Sunday, 6 November 2016

Wise Decision Making

I could probably write a 500-page book on the topic of wise decision making.....but I'll try to limit to just 40 lines.

By the time I got to boot-camp, I had quietly come to the first level of wise decision making and knew the basic concept.  Over the next thirty-odd years.....I came to observe various levels of wise decision making, good decision making, marginal decision making, and incompetent decision making.

Most people are capable of making wise or good decision making.....maybe even seventy-percent of folks.  Having a college education doesn't really mean you make it to this list or not.  I've worked for three or four people.....one with a MBA....who were absolutely incompetent at the decision process.

The poor decision makers?  It always interested me that they'd repeat mistakes over and over, never learning any lessons, and hated to have advice offered to them.  These were people who basically needed to be supervised or given low or marginal tasks to accomplish.

I sat and witnessed one boss who had around $50,000 of funding dumped into his hands and he had to come up with a spending plan or priority list within one weekend.  Never did he ask for suggestions or take any polling with the team.  Six moths later, as this money was spent and things started to happen....it was obvious that his priorities were worthless and without any real pay-back for the office or the members of the team.

It always interested me that people who were on this poor decision side of life....did this at work, at leisure, and at home.  These are also the people who had bad relationships....conducted bad business transactions.....and just simply could not climb out of this pit that they'd fallen into.

I look mostly in this political season at Hillary Clinton.  Going back to Arkansas and the days at the law firm.....you see this trend of bad decision making starting up.  You would think....well....after a dozen screw-ups.....you would learn some lessons.  The only lessons were to hide mistakes or bad decision-making.....more and more.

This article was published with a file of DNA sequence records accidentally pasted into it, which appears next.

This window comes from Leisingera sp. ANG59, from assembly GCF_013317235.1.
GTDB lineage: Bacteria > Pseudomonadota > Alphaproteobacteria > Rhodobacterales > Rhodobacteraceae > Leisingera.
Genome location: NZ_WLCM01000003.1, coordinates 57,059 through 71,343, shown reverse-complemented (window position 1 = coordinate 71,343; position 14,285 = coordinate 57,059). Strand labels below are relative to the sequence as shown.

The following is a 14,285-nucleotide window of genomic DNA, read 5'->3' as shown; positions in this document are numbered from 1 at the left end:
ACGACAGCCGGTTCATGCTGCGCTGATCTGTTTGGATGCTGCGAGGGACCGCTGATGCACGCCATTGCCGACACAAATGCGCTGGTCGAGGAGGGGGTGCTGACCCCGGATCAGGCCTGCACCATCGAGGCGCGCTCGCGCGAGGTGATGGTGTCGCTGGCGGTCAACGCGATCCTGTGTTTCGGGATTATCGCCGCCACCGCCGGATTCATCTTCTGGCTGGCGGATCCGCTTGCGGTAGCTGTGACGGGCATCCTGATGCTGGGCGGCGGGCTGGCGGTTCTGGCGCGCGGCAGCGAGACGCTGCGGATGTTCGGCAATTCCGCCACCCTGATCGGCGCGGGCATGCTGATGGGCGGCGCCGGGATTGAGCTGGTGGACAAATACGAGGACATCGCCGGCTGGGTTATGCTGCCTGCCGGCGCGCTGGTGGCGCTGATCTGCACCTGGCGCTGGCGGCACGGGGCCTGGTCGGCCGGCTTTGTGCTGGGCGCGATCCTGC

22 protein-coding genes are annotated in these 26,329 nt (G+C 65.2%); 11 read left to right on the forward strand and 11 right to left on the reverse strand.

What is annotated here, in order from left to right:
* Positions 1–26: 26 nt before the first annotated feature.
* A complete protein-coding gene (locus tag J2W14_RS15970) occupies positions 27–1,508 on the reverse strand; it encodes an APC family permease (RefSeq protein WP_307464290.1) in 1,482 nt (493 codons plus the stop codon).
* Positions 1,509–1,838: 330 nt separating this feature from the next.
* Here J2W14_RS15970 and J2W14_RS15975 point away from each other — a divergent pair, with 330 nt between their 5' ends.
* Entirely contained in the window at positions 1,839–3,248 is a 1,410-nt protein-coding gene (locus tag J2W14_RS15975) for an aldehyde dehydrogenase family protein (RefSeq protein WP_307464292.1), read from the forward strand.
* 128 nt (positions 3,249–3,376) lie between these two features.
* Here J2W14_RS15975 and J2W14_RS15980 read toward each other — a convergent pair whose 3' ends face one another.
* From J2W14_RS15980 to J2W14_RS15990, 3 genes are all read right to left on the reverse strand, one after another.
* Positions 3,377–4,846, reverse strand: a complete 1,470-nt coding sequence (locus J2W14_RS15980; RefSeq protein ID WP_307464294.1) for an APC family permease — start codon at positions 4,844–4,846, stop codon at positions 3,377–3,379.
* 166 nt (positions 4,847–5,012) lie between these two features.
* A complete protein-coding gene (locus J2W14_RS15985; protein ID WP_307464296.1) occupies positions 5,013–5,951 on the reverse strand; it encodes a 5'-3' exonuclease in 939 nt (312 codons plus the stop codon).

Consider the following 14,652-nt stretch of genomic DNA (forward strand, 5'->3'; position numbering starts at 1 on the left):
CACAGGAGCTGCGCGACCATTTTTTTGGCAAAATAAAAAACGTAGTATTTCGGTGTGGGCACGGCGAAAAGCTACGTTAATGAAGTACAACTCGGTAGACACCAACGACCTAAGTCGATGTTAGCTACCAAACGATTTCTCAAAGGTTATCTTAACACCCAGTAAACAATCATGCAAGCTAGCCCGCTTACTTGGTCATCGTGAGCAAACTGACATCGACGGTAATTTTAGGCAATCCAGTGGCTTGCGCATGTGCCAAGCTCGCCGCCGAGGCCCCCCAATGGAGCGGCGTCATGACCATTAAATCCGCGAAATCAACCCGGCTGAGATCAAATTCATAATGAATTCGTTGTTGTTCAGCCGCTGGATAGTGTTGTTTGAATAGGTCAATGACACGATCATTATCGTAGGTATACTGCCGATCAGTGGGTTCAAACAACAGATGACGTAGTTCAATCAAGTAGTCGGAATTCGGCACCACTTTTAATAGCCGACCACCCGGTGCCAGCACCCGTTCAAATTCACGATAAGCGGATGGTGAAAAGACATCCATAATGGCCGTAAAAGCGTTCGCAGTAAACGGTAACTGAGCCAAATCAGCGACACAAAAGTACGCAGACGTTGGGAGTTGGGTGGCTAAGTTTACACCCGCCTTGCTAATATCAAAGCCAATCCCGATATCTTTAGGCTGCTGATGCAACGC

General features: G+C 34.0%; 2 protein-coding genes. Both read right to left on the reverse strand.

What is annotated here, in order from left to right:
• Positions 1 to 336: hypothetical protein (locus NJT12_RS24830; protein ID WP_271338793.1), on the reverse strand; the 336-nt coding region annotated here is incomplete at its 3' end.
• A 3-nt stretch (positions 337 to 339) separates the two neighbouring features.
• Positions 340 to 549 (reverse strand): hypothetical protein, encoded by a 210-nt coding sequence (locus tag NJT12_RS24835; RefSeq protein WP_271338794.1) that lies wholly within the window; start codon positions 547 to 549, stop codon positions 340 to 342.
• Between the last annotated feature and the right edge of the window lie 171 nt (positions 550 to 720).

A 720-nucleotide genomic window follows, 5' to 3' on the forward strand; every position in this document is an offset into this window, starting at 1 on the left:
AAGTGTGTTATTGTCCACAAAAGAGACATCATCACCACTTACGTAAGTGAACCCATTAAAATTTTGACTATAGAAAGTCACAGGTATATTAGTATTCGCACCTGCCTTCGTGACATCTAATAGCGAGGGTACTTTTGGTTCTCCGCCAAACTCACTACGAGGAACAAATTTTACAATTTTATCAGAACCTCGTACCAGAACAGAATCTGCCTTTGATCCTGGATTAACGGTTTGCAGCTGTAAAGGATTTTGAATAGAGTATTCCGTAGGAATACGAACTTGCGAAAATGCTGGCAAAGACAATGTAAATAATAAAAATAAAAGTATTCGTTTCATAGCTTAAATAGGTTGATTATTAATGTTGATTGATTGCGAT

At this point in the summer of 2008 when she knows that she's got the State Department job.....which includes a million-dollar IT office there in DC, and dozens of IT and security personnel to ensure the job gets done, she unwisely decides to have her own email server.  From that point on, there are dozens upon dozens of mistakes made, and never once is there some lesson or focus to bring her back to wise decision making.  As she walks out of the door in 2012?  The decision making process just continues along the same route.....poor to marginal decisions.

Shock over Wiener having all her message traffic?  Maybe.  But she basically did every unwise decision possible....to enable Wiener to have that chunk of trouble.

There are a thousand things that you can say about decision making and the processes involved.....but in the end, if you don't practice the art and repeat these processes each and every time.....you will simply never climb out of the pit.

Winning the election and going forward over the next four years with wise decision making?  If I were to make a wager.....I'd put down ten-thousand-dollars that the same trend....the same unwise decision making....would all continue "as is".

At some point, we will probably learn that yes, she officially does have Parkinsons and does take medication.  Someone will ask her if the hectic schedule of President makes the condition worse for her, and she will just grin and say no.  It'll be the 5,000 bad decision of her life and probably won't get much notice by the news media.

Punishing people who commit themselves to bad decision making?  I've witnesses various bosses trying to educate or drag bad decision managers onto another level, and punishment just doesn't work.  In the end, if the individual doesn't commit to changing their life or thinking differently.....all you can do is push them into a one-person office and give them as little responsibility as possible.  How you do this to a President.....is beyond me.

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